Following significant losses in the Solomons, Gilberts, Marshalls, and Marianas, the Imperial Japanese Army developed new defensive strategies and tactics. They abandoned their old strategy of trying to stop the Allies on the beaches, where Japanese defenders would be exposed to naval gunfire. Their new strategy was to disrupt the amphibious landing as much as possible and implement an in-depth defense at locations further inland. This new strategy, which the Allied forces would also experience at Iwo Jima and Okinawa, was to kill as many Americas as possible.
The Japanese island commander, Colonel Kunio Nakagawa, exercised command authority over the 2nd Infantry Regiment, 14th Imperial Japanese Infantry Division. Artillery, mortar, tanks, and numerous Koran and Okinawan laborers augmented Colonel Nakagawa’s three-thousand infantry — in total, he commanded 10,500 men. In defense of Peleliu, Nakagawa made good use of the island’s terrain — its caves and fissures, to create heavily fortified bunkers and underground positions interlocked in a honeycomb fashion.
Nakagawa also used the beach terrain to his advantage. The northern end of the landing beaches faced a nine-meter coral promontory that overlooked the beaches from a small peninsula. The Marines tasked with assaulting this promontory called it “the point.” Nakagawa’s promontory defense included 47mm guns and 20mm cannons supporting a battalion of infantry. He also mined the landing area with anti-tank mines and improvised explosive devices from 150mm howitzer shells.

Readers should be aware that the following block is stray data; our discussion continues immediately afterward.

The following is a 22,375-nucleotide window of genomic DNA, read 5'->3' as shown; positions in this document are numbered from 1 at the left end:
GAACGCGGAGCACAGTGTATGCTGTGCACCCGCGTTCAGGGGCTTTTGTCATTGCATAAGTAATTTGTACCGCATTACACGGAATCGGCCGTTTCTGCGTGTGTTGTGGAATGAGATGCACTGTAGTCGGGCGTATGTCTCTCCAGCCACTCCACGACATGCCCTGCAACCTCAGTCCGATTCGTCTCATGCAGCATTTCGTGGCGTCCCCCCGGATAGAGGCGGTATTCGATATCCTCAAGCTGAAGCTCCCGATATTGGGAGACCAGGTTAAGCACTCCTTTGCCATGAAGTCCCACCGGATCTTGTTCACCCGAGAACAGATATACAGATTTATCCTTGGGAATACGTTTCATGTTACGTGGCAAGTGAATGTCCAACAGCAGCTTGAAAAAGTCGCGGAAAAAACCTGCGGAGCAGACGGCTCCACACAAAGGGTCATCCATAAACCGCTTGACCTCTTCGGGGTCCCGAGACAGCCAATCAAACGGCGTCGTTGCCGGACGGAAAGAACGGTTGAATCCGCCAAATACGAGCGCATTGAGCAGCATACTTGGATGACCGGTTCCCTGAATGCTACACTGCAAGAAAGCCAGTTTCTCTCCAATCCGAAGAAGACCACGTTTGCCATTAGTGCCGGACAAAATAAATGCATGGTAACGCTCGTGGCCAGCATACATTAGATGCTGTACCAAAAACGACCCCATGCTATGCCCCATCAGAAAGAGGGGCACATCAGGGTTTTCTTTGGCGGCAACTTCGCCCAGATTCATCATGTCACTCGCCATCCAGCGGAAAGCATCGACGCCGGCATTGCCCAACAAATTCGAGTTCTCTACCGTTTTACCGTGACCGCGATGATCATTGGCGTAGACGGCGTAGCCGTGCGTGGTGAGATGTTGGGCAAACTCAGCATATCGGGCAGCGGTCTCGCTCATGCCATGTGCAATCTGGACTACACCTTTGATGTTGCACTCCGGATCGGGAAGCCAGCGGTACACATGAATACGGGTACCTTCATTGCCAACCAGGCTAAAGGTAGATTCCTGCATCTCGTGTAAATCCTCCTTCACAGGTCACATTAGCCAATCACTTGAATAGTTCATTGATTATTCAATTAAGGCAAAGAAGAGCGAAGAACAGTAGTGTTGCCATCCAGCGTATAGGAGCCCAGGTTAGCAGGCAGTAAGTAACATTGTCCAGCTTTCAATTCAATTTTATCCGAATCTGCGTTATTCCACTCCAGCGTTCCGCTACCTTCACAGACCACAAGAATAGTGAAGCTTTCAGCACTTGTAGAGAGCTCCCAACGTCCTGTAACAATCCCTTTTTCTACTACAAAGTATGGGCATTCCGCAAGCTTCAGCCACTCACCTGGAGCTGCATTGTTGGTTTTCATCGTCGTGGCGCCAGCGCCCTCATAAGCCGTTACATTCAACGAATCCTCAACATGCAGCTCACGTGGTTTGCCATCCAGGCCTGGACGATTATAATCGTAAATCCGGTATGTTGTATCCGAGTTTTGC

Rupertus’ operational plan called for landing his three infantry regiments along a 2,200-yard beach on the island’s southwest coast. His operation plan called for the 1st Marines to land its 2nd Battalion and 3rd Battalion on White Beach Two and White Beach Three; the 1st Battalion would serve in regimental reserve. The 5th Marines would land two battalions at Orange Beach (retaining one battalion in reserve), and the 7th Marines would also land on Orange Beach, south and to the right flank of the 5thMarines. Again, one battalion of the 7th Marines would be held in reserve.
The regimental commanders were Colonel Lewis B. Puller (1stMar), Colonel Harold D. Harris (5thMar), Colonel Herman H. Hanneken (7thMar), and Colonel William H. Harrison (11thMar).
D-day was 15 September 1944. Rupert intended to land 4,500 of his men in the first 19 minutes. The initial eight waves (in amphibious tractors) followed a single wave of tractors with mounted 75mm howitzers. The most challenging assignment fell to the 1st Marines: Rupertus ordered Puller to drive inland, pivot left, and attack northeast straight into Umurbrogol Mountain. Puller’s Marines renamed that mountain Bloody Nose Ridge. They called it that for a good reason: it was Nakagawa’s main defense.
At the end of the first day, the Marines held the landing beach … period. The 5th Marines made the most progress that day, but a well-organized Japanese counterattack pushed the regiment back toward the ocean. Naval gunfire and air support destroyed Nakagawa’s armored-infantry attacking force. At the end of the first day, Marine casualties included 200 dead and 900 wounded. At the end of the first day, General Rupertus still had not figured out Nakagawa’s new defense strategy.
On Day Two, the 5th Marines moved to capture the airfield and push toward the eastern shore. Japanese artillery inflicted heavy casualties as the Marines proceeded across the airfield. The ground temperature on Day Two was 115° Fahrenheit, so in addition to losses due to enemy fire, Marines dropped due to heat exhaustion. The water provided to the Marines was tainted with petroleum residue and made them sick.